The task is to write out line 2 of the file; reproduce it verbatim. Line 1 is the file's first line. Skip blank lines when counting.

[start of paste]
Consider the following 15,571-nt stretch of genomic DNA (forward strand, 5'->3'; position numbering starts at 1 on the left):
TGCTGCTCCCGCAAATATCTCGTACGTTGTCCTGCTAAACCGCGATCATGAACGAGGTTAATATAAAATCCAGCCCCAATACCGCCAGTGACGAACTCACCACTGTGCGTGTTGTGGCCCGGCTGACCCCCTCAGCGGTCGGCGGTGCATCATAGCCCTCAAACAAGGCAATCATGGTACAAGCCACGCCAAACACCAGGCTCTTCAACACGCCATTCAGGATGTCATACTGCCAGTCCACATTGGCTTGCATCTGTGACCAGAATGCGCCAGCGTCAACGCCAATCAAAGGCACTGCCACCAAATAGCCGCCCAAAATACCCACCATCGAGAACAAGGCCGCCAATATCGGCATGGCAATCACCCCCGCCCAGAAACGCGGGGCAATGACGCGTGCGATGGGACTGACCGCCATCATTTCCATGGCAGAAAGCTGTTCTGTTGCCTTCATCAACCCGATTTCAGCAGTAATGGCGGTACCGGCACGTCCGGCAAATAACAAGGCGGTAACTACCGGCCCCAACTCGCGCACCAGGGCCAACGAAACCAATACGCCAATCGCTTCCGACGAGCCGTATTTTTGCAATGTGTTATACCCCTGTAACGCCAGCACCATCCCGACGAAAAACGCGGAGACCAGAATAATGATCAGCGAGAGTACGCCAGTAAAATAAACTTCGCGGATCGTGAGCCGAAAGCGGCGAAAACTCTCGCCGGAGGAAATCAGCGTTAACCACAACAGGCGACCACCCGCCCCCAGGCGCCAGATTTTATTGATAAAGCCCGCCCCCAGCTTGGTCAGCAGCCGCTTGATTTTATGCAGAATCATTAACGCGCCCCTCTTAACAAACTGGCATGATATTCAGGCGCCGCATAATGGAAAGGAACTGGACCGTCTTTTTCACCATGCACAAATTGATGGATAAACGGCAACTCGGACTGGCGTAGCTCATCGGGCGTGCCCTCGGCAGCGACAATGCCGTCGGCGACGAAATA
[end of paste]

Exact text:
TGCTGCTCCCGCAAATATCTCGTACGTTGTCCTGCTAAACCGCGATCATGAACGAGGTTAATATAAAATCCAGCCCCAATACCGCCAGTGACGAACTCACCACTGTGCGTGTTGTGGCCCGGCTGACCCCCTCAGCGGTCGGCGGTGCATCATAGCCCTCAAACAAGGCAATCATGGTACAAGCCACGCCAAACACCAGGCTCTTCAACACGCCATTCAGGATGTCATACTGCCAGTCCACATTGGCTTGCATCTGTGACCAGAATGCGCCAGCGTCAACGCCAATCAAAGGCACTGCCACCAAATAGCCGCCCAAAATACCCACCATCGAGAACAAGGCCGCCAATATCGGCATGGCAATCACCCCCGCCCAGAAACGCGGGGCAATGACGCGTGCGATGGGACTGACCGCCATCATTTCCATGGCAGAAAGCTGTTCTGTTGCCTTCATCAACCCGATTTCAGCAGTAATGGCGGTACCGGCACGTCCGGCAAATAACAAGGCGGTAACTACCGGCCCCAACTCGCGCACCAGGGCCAACGAAACCAATACGCCAATCGCTTCCGACGAGCCGTATTTTTGCAATGTGTTATACCCCTGTAACGCCAGCACCATCCCGACGAAAAACGCGGAGACCAGAATAATGATCAGCGAGAGTACGCCAGTAAAATAAACTTCGCGGATCGTGAGCCGAAAGCGGCGAAAACTCTCGCCGGAGGAAATCAGCGTTAACCACAACAGGCGACCACCCGCCCCCAGGCGCCAGATTTTATTGATAAAGCCCGCCCCCAGCTTGGTCAGCAGCCGCTTGATTTTATGCAGAATCATTAACGCGCCCCTCTTAACAAACTGGCATGATATTCAGGCGCCGCATAATGGAAAGGAACTGGACCGTCTTTTTCACCATGCACAAATTGATGGATAAACGGCAACTCGGACTGGCGTAGCTCATCGGGCGTGCCCTCGGCAGCGACAATGCCGTCGGCGACGAAATA